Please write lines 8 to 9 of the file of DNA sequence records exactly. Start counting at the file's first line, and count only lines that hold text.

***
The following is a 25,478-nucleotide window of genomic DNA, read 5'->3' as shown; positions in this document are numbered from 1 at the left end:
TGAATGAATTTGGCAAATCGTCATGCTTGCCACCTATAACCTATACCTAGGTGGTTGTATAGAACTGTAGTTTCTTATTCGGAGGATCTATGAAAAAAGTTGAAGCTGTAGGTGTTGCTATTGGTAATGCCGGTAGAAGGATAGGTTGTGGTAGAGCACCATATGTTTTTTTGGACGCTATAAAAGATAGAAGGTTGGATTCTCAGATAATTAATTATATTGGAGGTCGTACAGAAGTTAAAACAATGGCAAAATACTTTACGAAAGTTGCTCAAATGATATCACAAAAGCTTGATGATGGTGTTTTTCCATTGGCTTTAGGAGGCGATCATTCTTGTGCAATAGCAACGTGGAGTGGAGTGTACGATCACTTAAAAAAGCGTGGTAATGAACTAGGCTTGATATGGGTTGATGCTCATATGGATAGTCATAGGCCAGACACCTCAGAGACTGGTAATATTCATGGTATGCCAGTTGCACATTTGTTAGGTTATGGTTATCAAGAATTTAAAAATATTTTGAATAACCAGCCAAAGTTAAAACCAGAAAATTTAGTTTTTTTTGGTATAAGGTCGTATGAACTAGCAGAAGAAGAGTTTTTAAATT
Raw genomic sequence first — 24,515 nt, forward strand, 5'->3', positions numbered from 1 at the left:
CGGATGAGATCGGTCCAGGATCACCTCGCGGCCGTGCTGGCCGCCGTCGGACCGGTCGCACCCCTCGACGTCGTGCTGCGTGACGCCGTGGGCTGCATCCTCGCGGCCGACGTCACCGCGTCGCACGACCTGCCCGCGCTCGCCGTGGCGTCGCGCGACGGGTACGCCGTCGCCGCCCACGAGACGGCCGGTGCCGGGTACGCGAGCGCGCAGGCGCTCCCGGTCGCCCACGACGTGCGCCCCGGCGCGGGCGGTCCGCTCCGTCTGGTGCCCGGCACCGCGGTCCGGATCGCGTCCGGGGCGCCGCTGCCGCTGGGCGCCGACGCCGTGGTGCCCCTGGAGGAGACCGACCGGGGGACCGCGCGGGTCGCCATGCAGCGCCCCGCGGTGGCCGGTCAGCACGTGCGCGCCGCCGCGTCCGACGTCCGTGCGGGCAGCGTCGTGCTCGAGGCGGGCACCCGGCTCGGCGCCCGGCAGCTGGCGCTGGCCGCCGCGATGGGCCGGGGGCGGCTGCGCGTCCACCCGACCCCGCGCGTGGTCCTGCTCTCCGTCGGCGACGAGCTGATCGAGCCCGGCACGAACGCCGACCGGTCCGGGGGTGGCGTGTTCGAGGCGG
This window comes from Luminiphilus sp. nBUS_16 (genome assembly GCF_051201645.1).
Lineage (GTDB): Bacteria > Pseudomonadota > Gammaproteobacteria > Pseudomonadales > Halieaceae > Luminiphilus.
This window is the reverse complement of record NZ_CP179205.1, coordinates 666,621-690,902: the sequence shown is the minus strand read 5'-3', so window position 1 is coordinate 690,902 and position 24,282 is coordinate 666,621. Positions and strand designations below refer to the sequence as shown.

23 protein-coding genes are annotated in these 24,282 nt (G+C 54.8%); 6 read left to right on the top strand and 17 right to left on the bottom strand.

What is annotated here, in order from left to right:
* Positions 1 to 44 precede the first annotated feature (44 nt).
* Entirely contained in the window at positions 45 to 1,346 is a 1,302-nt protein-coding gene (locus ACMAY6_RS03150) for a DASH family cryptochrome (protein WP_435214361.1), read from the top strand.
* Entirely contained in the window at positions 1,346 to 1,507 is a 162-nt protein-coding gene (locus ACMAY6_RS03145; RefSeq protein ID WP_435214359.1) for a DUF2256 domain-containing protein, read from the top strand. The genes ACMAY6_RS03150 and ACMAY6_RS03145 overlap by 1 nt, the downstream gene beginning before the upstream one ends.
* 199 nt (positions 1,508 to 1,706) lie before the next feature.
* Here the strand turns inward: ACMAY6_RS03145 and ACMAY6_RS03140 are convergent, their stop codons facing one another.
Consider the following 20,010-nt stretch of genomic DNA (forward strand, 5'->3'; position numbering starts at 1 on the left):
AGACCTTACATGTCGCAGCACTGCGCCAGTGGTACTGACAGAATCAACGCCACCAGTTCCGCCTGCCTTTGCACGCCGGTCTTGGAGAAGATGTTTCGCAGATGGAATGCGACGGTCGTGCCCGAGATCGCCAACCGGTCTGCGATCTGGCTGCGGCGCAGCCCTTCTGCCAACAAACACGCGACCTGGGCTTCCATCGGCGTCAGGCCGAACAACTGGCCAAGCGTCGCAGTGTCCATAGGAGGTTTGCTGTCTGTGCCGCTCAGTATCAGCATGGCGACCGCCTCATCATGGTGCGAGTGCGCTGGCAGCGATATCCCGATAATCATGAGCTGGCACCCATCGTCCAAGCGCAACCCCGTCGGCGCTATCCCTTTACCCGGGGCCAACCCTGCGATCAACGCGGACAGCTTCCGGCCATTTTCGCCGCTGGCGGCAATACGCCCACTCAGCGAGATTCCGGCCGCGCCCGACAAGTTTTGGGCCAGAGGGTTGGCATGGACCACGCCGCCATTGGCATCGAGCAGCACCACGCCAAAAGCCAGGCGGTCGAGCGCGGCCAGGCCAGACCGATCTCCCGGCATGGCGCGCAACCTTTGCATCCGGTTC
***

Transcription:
23 protein-coding genes are annotated in these 24,282 nt (G+C 54.8%); 6 read left to right on the top strand and 17 right to left on the bottom strand.

What is annotated here, in order from left to right: